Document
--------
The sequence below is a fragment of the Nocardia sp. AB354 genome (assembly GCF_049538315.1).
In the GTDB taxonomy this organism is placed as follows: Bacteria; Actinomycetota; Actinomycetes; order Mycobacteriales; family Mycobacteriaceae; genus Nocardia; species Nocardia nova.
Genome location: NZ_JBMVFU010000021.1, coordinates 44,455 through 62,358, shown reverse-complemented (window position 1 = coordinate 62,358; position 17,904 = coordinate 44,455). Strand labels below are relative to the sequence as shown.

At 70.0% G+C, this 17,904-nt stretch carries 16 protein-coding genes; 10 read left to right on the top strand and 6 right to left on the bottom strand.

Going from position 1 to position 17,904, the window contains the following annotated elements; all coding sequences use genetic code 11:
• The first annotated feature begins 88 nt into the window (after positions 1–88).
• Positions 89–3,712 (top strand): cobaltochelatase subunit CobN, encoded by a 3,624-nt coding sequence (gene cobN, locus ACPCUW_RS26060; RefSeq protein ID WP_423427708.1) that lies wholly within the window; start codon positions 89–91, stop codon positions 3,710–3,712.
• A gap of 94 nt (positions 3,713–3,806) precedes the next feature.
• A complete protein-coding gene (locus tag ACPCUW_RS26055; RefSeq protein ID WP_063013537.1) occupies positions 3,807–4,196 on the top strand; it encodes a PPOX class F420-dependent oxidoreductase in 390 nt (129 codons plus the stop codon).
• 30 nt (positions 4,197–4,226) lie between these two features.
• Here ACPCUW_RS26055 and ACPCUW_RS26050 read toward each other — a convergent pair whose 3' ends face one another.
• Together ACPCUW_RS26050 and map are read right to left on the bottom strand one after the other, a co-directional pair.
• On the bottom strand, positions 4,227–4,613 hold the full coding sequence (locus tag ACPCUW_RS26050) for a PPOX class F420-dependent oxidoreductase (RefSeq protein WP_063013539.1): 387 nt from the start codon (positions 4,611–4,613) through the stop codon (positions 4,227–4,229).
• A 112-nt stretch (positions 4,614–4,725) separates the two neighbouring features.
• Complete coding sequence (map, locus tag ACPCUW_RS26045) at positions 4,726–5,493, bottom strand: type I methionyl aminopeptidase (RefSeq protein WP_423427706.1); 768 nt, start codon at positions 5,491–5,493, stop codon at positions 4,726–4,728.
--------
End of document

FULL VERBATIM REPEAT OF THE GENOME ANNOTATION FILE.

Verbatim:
The sequence below is a fragment of the Nocardia sp. AB354 genome (assembly GCF_049538315.1).
In the GTDB taxonomy this organism is placed as follows: Bacteria; Actinomycetota; Actinomycetes; order Mycobacteriales; family Mycobacteriaceae; genus Nocardia; species Nocardia nova.
Genome location: NZ_JBMVFU010000021.1, coordinates 44,455 through 62,358, shown reverse-complemented (window position 1 = coordinate 62,358; position 17,904 = coordinate 44,455). Strand labels below are relative to the sequence as shown.

At 70.0% G+C, this 17,904-nt stretch carries 16 protein-coding genes; 10 read left to right on the top strand and 6 right to left on the bottom strand.

Going from position 1 to position 17,904, the window contains the following annotated elements; all coding sequences use genetic code 11:
• The first annotated feature begins 88 nt into the window (after positions 1–88).
• Positions 89–3,712 (top strand): cobaltochelatase subunit CobN, encoded by a 3,624-nt coding sequence (gene cobN, locus ACPCUW_RS26060; RefSeq protein ID WP_423427708.1) that lies wholly within the window; start codon positions 89–91, stop codon positions 3,710–3,712.
• A gap of 94 nt (positions 3,713–3,806) precedes the next feature.
• A complete protein-coding gene (locus tag ACPCUW_RS26055; RefSeq protein ID WP_063013537.1) occupies positions 3,807–4,196 on the top strand; it encodes a PPOX class F420-dependent oxidoreductase in 390 nt (129 codons plus the stop codon).
• 30 nt (positions 4,197–4,226) lie between these two features.
• Here ACPCUW_RS26055 and ACPCUW_RS26050 read toward each other — a convergent pair whose 3' ends face one another.
• Together ACPCUW_RS26050 and map are read right to left on the bottom strand one after the other, a co-directional pair.
• On the bottom strand, positions 4,227–4,613 hold the full coding sequence (locus tag ACPCUW_RS26050) for a PPOX class F420-dependent oxidoreductase (RefSeq protein WP_063013539.1): 387 nt from the start codon (positions 4,611–4,613) through the stop codon (positions 4,227–4,229).
• A 112-nt stretch (positions 4,614–4,725) separates the two neighbouring features.
• Complete coding sequence (map, locus tag ACPCUW_RS26045) at positions 4,726–5,493, bottom strand: type I methionyl aminopeptidase (RefSeq protein WP_423427706.1); 768 nt, start codon at positions 5,491–5,493, stop codon at positions 4,726–4,728.